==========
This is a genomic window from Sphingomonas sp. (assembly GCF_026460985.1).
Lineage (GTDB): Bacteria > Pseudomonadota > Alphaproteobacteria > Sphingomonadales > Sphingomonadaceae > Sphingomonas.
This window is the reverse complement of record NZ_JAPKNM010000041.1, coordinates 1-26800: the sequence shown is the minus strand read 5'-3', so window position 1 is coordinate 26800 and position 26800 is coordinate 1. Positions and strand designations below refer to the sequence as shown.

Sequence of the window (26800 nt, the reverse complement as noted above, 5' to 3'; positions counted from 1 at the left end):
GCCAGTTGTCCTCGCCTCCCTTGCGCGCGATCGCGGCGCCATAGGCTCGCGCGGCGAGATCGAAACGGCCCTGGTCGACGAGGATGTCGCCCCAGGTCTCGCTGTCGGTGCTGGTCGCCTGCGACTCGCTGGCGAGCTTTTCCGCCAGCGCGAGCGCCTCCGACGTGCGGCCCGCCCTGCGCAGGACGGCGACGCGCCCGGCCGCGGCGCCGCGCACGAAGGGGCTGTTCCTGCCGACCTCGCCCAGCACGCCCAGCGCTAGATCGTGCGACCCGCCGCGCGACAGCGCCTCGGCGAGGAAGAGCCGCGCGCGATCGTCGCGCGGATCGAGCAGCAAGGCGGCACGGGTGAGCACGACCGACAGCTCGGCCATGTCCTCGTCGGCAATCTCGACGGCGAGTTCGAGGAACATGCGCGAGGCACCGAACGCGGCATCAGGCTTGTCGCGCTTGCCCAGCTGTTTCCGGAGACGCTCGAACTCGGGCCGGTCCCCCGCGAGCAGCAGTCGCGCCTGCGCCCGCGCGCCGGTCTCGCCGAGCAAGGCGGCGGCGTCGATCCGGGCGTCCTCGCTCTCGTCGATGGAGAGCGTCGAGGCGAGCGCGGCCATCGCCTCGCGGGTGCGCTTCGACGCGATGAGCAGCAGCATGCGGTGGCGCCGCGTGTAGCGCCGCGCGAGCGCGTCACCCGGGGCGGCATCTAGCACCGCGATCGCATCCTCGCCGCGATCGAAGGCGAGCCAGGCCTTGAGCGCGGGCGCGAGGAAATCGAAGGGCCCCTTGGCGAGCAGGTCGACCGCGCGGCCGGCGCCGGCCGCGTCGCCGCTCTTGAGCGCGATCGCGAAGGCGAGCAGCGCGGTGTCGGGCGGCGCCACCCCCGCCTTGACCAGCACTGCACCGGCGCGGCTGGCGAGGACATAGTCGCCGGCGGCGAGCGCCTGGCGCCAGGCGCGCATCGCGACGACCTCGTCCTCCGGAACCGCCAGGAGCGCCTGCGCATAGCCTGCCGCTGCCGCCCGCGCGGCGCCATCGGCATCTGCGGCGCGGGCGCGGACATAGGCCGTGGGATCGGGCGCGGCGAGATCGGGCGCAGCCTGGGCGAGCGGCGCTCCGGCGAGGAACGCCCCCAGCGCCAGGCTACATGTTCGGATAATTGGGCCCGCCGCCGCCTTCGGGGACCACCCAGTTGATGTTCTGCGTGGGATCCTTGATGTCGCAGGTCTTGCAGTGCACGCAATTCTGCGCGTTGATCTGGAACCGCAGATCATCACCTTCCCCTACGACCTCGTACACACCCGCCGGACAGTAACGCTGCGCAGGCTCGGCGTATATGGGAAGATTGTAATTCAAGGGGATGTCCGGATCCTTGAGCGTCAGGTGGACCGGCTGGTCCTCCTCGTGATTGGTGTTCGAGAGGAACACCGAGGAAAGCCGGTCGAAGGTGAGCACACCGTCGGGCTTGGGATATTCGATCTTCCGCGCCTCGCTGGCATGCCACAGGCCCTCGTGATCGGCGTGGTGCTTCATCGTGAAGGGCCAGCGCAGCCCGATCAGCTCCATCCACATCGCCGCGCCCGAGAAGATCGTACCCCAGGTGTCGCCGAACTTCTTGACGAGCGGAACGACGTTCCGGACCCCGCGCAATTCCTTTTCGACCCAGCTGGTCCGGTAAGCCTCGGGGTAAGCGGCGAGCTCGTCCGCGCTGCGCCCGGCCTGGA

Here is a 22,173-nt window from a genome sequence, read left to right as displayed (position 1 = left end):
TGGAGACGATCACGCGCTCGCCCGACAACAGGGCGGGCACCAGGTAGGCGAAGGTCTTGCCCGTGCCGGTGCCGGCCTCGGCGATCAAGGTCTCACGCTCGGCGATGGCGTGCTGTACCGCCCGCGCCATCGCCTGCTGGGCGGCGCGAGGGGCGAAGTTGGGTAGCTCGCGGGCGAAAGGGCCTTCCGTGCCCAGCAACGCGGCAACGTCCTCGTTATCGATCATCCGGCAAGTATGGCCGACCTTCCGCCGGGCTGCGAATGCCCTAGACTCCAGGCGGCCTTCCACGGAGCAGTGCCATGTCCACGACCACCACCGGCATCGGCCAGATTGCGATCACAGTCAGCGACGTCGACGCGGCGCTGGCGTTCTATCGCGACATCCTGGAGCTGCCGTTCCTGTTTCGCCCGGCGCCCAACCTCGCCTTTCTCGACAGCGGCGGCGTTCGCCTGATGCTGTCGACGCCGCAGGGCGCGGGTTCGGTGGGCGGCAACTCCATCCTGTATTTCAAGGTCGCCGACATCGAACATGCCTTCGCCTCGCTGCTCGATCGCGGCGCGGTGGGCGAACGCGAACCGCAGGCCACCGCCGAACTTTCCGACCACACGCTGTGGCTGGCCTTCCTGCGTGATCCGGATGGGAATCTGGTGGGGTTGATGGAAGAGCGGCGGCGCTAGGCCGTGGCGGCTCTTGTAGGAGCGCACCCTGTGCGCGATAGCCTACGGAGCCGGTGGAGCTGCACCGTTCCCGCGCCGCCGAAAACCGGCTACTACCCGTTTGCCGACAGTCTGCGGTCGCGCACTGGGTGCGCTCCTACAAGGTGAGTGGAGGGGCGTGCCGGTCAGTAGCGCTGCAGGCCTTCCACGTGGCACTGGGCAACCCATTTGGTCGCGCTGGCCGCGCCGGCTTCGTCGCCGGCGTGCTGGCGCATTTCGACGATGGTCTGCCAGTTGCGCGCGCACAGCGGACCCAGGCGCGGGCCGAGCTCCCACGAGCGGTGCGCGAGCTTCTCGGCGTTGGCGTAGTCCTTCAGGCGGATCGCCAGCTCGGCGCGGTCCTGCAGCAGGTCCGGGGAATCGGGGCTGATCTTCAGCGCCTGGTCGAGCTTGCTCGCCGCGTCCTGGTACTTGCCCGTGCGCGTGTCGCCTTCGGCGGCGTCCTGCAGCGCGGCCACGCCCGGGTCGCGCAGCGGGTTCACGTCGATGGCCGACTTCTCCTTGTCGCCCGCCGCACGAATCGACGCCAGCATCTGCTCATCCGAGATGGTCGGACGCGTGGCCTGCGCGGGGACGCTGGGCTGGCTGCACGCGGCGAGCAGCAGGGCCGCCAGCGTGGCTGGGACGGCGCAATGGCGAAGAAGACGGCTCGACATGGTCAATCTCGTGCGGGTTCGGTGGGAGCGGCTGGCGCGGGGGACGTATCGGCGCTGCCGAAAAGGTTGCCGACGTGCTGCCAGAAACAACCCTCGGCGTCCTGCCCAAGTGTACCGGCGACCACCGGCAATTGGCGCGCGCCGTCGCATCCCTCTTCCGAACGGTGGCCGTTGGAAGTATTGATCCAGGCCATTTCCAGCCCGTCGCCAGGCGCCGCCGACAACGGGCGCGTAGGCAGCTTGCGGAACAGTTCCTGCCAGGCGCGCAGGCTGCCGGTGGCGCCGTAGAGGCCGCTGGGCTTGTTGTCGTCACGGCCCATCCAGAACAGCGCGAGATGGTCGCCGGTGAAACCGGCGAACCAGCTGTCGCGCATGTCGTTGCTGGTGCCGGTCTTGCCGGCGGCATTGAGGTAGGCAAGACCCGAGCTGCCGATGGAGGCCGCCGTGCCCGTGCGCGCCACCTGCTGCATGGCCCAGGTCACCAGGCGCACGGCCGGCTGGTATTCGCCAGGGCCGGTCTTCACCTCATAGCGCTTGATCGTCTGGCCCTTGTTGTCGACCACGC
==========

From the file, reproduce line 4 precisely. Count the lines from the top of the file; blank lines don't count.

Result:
Sequence of the window (26800 nt, the reverse complement as noted above, 5' to 3'; positions counted from 1 at the left end):